Tuesday, January 24, 2006

Phlegm and phlebotomy

The fight against global warming is lost, says the astrophysicist Paul Davies in his contribution to Edge's dangerous ideas for 2006. But in my view his analysis is unhelpful.

First, the idea that "the fight [to reduce emissions] is a hopeless one" risks being self-fulfilling. Yes, the forces against emissions reductions are absolutely huge, but we do not know for sure they are insuperable. As Dave Reay argues in his response to my note on James Lovelock's highly pessimistic assessment, we are not necessarily committed to the high emission scenario.

Second, saying "the obvious solution [is] nuclear energy" is like saying phlebotomy is the obvious solution to malaria. It applies antiquated and discredited thinking that further endangers the patient. Creating a more sustainable world industrial system means designing out dangers, wastes and legacy costs, not creating large new ones. (Some R&D into fission and fusion can continue in the eventuality that problems associated with these technologies are overcome, but not at the expense of an intelligent energy use revolution).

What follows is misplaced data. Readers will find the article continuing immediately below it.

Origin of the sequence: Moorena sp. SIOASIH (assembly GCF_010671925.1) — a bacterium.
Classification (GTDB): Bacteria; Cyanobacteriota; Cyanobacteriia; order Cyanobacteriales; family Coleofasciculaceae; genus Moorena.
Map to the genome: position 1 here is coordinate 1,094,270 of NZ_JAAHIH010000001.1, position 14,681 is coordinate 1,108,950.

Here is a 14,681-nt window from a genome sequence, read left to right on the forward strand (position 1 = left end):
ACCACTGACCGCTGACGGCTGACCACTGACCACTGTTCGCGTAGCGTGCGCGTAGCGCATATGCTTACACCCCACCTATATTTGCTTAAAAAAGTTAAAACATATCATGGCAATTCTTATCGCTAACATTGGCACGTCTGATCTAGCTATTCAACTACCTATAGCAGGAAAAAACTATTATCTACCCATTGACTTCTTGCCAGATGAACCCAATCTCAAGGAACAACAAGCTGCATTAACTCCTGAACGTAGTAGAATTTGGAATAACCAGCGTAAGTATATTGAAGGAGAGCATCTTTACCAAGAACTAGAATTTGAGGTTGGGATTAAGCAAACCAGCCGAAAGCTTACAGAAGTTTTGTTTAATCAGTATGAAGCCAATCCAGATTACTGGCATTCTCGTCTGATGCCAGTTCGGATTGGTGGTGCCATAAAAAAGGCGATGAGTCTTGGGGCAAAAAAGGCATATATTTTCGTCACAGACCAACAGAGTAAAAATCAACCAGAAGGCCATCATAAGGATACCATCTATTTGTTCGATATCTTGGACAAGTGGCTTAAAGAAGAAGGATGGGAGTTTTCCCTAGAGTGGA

(On a side note, it appears that the British government, being either incapable or unwilling to learn, shares this mistaken view about nuclear power. It looks as if campaigners need to address this issue first.)

Third, Davies needs to substantiate his claim that "the evidence that the world will be worse off overall is flimsy", as it appears to go against the best judgement by climatologists and Earth systems scientists. Can an unstable world really afford - for example - millions of refugees from low lying parts of Bangladesh and the desertification of the Amazon Basin and so on in return for more power to Vladimir Putin's regional henchmen (assuming that Siberian tundra really did turn into good farmland)? Can one be sure that the positive feedbacks from unlimited emissions that so concern James Lovelock and others will not kick in and contribute to substantial net disbenefits?

For a wiser view see Martin Rees who says "The future will best be safeguarded - and science has the best chance of being applied optimally - through the efforts of people who are less fatalistic".

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